Blogs, Bio, Conversations with Naomi, Book Reviews

02 February 2014

Beneath A Stormy Cloud: Moving On Without Her ~ review by Walter W. Ko

cover photo ~ Beneath A Stormy Cloud ~ by Naomi Litvin

On my last job, I worked with a fascinatingly diverse group of people which afforded me the incredible opportunity to get to know people from all over the world. One of my favorite, and best friends is Walter W. Ko, an intellectual Chinese historian, researcher of Japanese war crimes, and avid book reviewer on Amazon.com. Here is Walter's review of my new book. 
 
5.0 out of 5 stars From Edith with love February 1, 2014
Format:Paperback
This book is a continuation of the Litvin family first book, We Never Lost Hope: A Holocaust Memoir and Love Story. It features a selection from the collection of poems by Edith Litvin with feedback and comment from daughter Naomi Litvin as a commemoration.

The paragraph introducing Edith (p.vii) is compact, contrasting, and impressive. Even after Edith passed away, Naomi keeps her spirit alive in remembering her love by publishing her poems, reading her lines, seeing her pictures, and hearing her voice. As Edith was a Holocaust survivor, she has to struggle when her child asked why they did not fight back. It is very difficult for children in peace and not war to understand. “Such is life” is her answer (p.6). It was not unusual for Edith to share her experience of family history under the Nazis to her children for posterity and healing so that her children would honor and treasure the legacy and value the new life their parent’s best offered.

In response to her mother's poems, Naomi visited the Wailing Wall in Jerusalem (p.18) to trace her Jewish roots and to pray for peace. 
Life does not happen as in a fairy tale, as the Litvin family moved to Australia and returned to U.S. when it didn’t work out. The rough wave showed her emotion on the poems thereafter. The One Tear Escaped (p.25) was written from a heart of peace and expressed. The poem "The Jews Sing the Blues” was the sharing from the bottom of her heart. 
Why a Jewish Rabbi, Jesus, killed by Roman crucifixion, caused the blame for it on the whole Jewish people for forever? He did not intend to start a new religion with his life but died as a national martyr against the brutal imperial and colonial Roman Empire oppression.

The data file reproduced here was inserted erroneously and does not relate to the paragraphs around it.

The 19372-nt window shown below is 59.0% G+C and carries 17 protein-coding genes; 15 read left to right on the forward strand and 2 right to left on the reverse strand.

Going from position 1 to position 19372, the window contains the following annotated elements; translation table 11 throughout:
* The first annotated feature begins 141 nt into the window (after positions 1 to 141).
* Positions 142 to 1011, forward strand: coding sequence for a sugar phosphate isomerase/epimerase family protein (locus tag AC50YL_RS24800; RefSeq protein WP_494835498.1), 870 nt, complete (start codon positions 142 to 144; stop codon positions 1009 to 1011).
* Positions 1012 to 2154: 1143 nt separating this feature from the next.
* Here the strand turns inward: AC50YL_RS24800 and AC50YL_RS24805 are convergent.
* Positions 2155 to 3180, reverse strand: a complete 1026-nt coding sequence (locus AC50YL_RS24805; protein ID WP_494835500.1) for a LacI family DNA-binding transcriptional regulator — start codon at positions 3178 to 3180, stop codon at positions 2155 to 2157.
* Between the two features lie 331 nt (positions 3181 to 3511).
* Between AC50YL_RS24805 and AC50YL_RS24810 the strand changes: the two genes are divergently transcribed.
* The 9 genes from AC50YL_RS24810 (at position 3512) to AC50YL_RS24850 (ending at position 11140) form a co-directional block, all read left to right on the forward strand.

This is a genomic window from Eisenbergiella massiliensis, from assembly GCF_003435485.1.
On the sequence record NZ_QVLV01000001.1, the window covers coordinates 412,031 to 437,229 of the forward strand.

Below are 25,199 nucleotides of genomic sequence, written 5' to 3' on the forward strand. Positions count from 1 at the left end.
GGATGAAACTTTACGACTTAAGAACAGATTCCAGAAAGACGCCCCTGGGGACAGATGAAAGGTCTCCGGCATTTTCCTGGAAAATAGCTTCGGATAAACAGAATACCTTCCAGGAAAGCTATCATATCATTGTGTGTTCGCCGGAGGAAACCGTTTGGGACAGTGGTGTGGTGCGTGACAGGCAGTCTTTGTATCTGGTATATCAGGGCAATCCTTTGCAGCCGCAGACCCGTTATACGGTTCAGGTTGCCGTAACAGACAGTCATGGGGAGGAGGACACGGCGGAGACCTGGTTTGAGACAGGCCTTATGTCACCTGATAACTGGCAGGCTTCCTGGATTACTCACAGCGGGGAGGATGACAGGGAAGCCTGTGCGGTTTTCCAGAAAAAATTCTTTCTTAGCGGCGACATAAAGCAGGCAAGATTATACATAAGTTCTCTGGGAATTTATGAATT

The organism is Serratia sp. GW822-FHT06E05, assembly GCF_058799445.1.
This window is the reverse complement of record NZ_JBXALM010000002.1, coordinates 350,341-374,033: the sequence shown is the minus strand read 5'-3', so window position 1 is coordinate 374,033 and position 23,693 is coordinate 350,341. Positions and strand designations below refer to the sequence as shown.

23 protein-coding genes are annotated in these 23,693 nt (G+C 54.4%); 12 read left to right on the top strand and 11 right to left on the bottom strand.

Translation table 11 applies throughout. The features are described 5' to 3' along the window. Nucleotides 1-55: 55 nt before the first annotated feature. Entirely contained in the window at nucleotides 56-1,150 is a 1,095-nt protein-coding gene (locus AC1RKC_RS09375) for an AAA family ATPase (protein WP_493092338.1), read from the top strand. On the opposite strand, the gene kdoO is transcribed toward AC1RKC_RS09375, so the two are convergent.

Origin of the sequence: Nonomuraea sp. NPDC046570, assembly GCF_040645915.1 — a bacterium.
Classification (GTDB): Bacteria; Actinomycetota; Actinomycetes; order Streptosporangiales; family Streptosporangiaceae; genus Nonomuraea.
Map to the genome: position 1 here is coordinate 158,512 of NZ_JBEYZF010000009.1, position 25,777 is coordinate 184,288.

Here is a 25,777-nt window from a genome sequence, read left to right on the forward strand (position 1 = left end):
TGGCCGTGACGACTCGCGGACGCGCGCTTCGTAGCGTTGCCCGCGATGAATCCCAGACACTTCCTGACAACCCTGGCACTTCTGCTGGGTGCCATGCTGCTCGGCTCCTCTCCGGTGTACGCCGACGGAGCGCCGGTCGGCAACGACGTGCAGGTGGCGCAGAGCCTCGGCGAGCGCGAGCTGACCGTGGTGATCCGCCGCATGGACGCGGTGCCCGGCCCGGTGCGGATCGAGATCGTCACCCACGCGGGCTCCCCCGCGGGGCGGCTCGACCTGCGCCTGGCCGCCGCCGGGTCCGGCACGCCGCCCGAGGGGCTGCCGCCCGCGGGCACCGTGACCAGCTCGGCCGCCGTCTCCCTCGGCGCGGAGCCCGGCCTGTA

Jews escaped from Nazi Germany persecution by ships to American soil but were only refused to come ashore. The lambs were returned to the tigers. Dr. Ho Fung-Shan, the Chinese diplomat in Austria issued thousands of emergency visas to Jews who fled to Shanghai China. The documentary “Shanghai Ghetto” was a vivid memory of their China years.

The Holocaust with six million Jews perished was in public consciences, but the holocaust in Asia was not known in the West until Iris Chang wrote the book The Rape of Nanking. However, the Nazi ally Japan whitewash, distort, and even deny it happened as not many Asian holocaust survivors were around to tell their horror.

Of all poems, I enjoyed, “Is Anyone Home?” (p.23), “Her Voice so Soft” (p.81) on days and nights, war and peace, sadness and happiness, human and creature, screams and silence.

This book is love between mother and daughter, a Jewish tapestry of life from war to peace, horror to love, Nazi brutality to land of the free. It is a Holocaust survival story affirming to live and flourish is victory over Nazis. And in comparison, the Asia holocaust victims and survivors still try hard to gain back their dignity and justice from their perpetrator with Japan PM Abe still echoing Tokyo Trial is “Victor Justice”.

Naomi shared in a meaningful way to honor her mother love. Edith must be smiling proudly down at Naomi from heaven for this family treasure.
The Shangai Ghetto documentary that Walter W. Ko refers to